Friday, August 1, 2014

Another MHz Network "find," the unusual Danish TV series, THE EAGLE-a Crime Odyssey, Season 1

TrustMovies only began watching this effective Danish television series, THE EAGLE, last week. Then, while research-ing its origins further, he discovered that it dates back to 2004. Which makes all the more impressive how up-to-date and captivating it still seems. Written by Mai Brostrøm and Peter Thorsboe, with a number of episodes directed by Niels Arden Oplev (who helmed the original Girl With the Dragon Tattoo, as well as last year's worthwhile Dead Man Down), the series tracks a group of organized-crime fighters, led by Thea, one very pushy broad (a fine Ghita Nørby), and a quite capable inspector named Hallgrim (Jens Albinus, below), who is -- surprise, surprise -- troubled by a mysterious back-story.

It's this back-story that is actually the biggest "flaw" in the otherwise fast-moving and mostly riveting show. We keep getting flashbacks to Hallgrim's time as a child, when something involving his mother (and maybe other family members) happened. It's mostly the same flashback, and we have to watch it with each new episode (I've now viewed five of the ten in the first season), and already these flashbacks are boring. Perhaps, back in 2004, we hadn't seen this sort of thing done quite so often as now.

The series begins as Hallgrim is seated on a plane, above, waiting to take off to visit his sick mother in Iceland. Suddenly, he is called off that plane to tackle a murder investigation (below) in which the murderer has uttered but a single word: Jihad.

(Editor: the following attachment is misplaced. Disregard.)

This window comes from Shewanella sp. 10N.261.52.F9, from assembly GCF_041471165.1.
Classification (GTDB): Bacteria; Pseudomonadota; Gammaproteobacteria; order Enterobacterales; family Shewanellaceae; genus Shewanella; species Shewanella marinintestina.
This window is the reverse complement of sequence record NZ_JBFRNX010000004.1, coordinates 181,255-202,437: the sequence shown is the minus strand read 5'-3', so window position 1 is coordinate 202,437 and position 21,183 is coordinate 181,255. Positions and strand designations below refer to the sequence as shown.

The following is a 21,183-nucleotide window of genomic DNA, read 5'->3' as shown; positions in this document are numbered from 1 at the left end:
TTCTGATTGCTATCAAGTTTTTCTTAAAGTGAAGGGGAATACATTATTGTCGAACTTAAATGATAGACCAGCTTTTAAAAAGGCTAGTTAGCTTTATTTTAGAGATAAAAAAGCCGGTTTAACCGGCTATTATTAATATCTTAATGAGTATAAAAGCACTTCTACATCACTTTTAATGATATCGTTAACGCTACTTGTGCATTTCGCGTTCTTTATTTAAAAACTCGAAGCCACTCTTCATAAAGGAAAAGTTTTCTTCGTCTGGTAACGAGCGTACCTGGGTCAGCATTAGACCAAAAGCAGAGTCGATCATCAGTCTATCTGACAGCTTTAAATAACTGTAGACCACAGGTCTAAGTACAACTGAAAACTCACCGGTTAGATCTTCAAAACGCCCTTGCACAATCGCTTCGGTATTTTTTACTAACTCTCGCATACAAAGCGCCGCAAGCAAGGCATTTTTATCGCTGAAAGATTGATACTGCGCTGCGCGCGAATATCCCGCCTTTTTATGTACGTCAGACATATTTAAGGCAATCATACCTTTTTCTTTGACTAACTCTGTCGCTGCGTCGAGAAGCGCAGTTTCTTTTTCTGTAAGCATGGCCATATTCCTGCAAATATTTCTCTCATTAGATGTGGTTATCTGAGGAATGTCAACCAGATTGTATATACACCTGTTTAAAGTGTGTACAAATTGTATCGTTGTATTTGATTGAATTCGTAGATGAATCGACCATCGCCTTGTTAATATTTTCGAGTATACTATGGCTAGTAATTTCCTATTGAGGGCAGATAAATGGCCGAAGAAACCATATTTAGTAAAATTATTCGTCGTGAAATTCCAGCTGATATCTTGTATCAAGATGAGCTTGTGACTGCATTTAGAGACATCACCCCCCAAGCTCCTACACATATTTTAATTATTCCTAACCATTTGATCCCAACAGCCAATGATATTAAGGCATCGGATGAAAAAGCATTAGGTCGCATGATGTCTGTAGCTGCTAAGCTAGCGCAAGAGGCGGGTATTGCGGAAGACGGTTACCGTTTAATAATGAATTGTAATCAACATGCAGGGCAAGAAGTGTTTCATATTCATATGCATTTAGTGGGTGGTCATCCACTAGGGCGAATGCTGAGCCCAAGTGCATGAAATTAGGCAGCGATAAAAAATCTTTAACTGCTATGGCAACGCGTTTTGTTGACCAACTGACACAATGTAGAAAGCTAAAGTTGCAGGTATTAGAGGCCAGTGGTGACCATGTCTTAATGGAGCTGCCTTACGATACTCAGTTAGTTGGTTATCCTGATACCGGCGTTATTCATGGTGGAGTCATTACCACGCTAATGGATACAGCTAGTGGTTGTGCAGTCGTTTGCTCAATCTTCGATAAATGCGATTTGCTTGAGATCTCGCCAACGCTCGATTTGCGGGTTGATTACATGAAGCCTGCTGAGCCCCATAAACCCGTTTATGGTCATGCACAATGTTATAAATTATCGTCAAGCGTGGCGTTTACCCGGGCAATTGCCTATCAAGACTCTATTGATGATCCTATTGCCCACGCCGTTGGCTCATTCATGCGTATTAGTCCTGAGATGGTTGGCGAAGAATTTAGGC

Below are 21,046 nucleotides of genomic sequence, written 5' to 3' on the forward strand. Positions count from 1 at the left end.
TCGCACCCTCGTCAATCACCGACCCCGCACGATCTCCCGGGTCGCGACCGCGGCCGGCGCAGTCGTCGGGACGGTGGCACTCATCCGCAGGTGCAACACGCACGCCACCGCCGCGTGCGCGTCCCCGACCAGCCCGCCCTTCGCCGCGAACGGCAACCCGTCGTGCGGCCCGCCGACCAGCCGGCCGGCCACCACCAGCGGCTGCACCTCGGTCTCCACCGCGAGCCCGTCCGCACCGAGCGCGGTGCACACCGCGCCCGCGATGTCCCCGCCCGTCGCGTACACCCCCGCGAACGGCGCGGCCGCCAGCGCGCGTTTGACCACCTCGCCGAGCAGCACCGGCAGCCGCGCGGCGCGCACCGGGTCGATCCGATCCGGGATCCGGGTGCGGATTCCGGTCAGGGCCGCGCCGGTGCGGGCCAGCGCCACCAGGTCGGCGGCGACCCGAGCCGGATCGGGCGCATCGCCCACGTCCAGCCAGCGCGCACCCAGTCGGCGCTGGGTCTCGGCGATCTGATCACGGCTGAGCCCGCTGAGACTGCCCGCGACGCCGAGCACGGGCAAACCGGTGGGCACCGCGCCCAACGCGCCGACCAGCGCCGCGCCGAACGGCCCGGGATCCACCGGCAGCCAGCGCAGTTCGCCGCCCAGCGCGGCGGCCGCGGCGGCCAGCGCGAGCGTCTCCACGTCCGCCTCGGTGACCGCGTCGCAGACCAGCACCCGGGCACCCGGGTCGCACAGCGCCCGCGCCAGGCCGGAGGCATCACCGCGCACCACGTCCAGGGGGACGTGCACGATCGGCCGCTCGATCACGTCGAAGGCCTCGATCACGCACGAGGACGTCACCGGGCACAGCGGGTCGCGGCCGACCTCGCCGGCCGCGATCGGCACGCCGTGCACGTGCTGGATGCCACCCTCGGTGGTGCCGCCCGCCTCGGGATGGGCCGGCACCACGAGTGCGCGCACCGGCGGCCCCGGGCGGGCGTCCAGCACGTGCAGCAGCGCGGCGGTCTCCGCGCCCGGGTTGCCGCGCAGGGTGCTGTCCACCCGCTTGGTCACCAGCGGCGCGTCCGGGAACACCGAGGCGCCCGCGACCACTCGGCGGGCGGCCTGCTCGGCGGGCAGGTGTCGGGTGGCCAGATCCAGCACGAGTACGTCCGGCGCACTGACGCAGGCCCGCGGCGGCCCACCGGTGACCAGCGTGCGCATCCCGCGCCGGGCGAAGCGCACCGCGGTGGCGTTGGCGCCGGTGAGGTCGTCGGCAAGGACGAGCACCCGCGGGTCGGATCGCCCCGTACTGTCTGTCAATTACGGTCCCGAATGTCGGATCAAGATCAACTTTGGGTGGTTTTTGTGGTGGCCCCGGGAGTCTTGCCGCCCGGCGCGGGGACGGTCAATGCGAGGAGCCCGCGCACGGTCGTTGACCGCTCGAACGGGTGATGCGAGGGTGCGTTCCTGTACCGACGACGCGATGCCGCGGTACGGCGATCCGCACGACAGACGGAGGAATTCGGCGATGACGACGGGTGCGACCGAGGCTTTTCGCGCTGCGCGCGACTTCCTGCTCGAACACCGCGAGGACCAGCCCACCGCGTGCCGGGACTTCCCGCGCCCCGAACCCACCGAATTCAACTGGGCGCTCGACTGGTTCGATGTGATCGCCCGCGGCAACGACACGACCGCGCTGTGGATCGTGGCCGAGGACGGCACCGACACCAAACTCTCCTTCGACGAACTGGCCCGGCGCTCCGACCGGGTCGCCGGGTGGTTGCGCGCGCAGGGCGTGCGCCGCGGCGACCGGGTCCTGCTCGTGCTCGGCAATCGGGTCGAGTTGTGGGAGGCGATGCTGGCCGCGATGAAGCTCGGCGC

From episode to episode, even with new crime to investigate, this first murder and its aftermath continues to resonate. "We're all connected" has more than a mere telephone company commercial at its base. The murderer, in fact (a former KGB top dog now gone rogue, played by Thomas W. Gabrielsson, at left), is quite a character: one of the more accomplished and thus terrifying bad guys to be seen in some time. How this fellow keeps connecting to the various crimes at hand is one of the troubling surprises of the series.

This little group of crime fighters also includes a computer genius played by one of the most adorable young actors I've viewed of late: David Owe (shown above and below, left), as well as a smart and super helpful cop who provides the unit's entry into Denmark's immigrant Muslim world (played by Janus Nabil Bakrahwi, below, right).

Among the women characters, there are plenty of good ones and some bad ones -- a number of whom end up as corpses. (The body count here is rather high.) I am hoping that, as the series continues, the women will occupy a more major place. Right now, other than Ms Nørby and Karen-Lise Mynster as a very political-minded Minister of Justice, nobody registers strongly -- not even the other female detective (Marina Bouras, below, left) who provides the romantic interest for Hallgrim.

Still, the series -- yet another good one from the MHZ Network that seems to specialize in tip-top international television fare, with each of the ten episodes running  just under one hour -- is good enough to keep me watching, for this initial season, at least. The series, via the MHz Network itself, is available here. And its DVD is available here.

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